Where a direct action brought by the company was resolved in a broad release, and there was no evidence of collusion or bad faith, a derivative action asserting identical or similar claims arising out of the same underlying facts was moot.
After the Boards of Directors responsible for the management of Oldfield, a residential community in South Carolina, filed lawsuits raising claims related to its development, Rob Star, a resident, moved to intervene in both actions. The district court denied his motions.
Star then filed a derivative action on behalf of the club and association, raising similar claims against nearly identical defendants. The district court thereafter dismissed his derivative action for failure to meet the requirements of Federal Rule of Civil Procedure 23.1 and for failure to state a claim under Rule 12(b)(6).
Following the filing of this appeal, the club and association settled their respective actions (with the exception of claims regarding two specific defendants who are not relevant to this case). The settlements ended the ongoing litigation, containing broad releases. The boards and the defendants then moved to dismiss Star’s appeal, contending the settlement agreements had rendered it moot.
This court has not specifically considered whether a company’s settlement of a similar action renders a derivative action moot, particularly when the derivative plaintiff asserts that the settlement was entered by a conflicted board. However, we are cognizant of the (1) more general caselaw stating that corporations own any claims arising out of injury to the corporation, and thereby have the absolute right to resolve them (short of a conflict of interest on the part of the board) and thus it is generally left to the corporate directors to decide “whether to enforce corporate rights of action” and (2) more specific, albeit limited, precedent concluding that settlement of a corporation’s related suit may render a derivative proceeding moot so long as the board is disinterested. We therefore conclude that the settlements here have rendered most of Star’s appeal moot.
We see no reason why settlements that are in the best interests of the company, entered by a disinterested board, should not moot a related derivative suit asserting identical or similar claims arising out of the same underlying facts. In turn, there is no evidence of collusion in the negotiation of the settlement agreements or any cognizable conflict of interests on the part of the boards.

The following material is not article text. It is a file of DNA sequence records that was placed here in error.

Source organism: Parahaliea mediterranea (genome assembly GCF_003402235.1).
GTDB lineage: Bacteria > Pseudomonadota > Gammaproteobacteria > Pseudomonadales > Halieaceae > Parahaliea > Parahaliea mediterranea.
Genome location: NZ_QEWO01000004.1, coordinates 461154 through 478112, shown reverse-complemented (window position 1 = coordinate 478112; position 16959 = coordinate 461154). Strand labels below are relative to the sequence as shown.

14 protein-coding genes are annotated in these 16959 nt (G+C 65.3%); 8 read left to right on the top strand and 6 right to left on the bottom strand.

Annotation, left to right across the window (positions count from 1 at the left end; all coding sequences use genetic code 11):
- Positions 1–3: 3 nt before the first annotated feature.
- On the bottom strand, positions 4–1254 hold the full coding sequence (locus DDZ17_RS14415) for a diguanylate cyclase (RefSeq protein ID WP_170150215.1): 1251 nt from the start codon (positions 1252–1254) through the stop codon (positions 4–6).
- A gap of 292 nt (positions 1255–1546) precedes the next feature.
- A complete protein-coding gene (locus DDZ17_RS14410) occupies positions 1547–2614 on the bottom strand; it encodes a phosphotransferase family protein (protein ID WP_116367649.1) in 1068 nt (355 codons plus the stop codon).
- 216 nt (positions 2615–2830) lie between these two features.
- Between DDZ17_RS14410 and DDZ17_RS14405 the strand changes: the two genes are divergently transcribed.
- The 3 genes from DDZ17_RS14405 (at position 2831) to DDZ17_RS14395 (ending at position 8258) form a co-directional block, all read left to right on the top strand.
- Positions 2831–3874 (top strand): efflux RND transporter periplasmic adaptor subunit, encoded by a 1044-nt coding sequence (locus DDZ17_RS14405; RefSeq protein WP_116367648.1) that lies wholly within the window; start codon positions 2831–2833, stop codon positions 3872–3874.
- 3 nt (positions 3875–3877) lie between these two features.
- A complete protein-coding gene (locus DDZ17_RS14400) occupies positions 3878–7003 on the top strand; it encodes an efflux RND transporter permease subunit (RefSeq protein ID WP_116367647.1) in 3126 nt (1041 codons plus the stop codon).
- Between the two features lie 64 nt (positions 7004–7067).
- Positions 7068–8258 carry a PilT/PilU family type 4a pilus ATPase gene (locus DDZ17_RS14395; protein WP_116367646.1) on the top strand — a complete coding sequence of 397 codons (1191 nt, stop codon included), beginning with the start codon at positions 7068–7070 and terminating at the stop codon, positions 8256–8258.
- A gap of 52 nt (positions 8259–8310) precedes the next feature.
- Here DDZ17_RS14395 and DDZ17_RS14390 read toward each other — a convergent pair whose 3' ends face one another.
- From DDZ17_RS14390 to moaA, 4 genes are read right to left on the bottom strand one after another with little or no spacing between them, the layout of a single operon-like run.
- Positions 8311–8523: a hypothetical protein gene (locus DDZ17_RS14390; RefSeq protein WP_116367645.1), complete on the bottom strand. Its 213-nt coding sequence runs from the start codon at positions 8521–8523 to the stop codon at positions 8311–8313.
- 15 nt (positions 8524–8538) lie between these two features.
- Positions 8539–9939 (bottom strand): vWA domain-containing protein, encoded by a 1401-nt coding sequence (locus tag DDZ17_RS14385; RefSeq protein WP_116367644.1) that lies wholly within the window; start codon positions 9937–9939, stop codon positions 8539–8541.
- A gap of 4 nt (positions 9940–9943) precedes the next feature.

In sum, given that the settlements appear to be in the best interests of the club and association and there is no demonstration of improper collusion or bad faith, we conclude the settlement agreements are valid and thereby moot the derivative suit insofar as Star’s claims were covered by the scope of the boards’ complaints. Consequently we lack subject matter jurisdiction to consider Star’s appeal as it relates to these claims, and therefore dismiss his appeal as to them
Although most of Star’s claims of wrongful conduct against the club and association’s directors have been rendered moot by the settlement agreements, we observe that some were arguably not covered by the scope of the boards’ complaints. For that reason, we must look in the first instance to see if these claims have been otherwise rendered moot by the settlement agreements.
As an initial matter, we conclude that given the broad language of the release in the settlement agreements, these claims were rendered moot. In the alternative, we affirm the district court’s dismissal of these claims on either the basis that they failed to meet Rule 23.1’s demand requirements or that the boards’ decision not to assert these causes of action was protected by the business judgment rule. Finally, we conclude that a set of allegations asserted by Star against the Oldfield Community Council has also been rendered moot by the settlement agreements or fails to state a claim against the Oldfield Community Council.
Affirmed in part, dismissed in part.
Star v. TI Oldfield Development LLC (Lawyers Weekly No. 001-068-20, 36 pp.) (G. Steven Agee, J.) Case Nos. 18-2202 and 18-2205. June 10, 2020. From D.S.C. (David C. Norton, J.) Denise L. Savage for Appellant; Merritt G. Abney, Matthew W. Orville, Ian S. Ford, Ainsley F. Tillman, Krista M. McGuire, A. Smith Podris, Joseph E. DaPore, Russell G. Hines, Stephen Bucher, Matthew Tillman, Keri M. Martin, Jared H. Garraux, Carmen V. Ganjehsani, and Thomas C. Taylor for Appellees.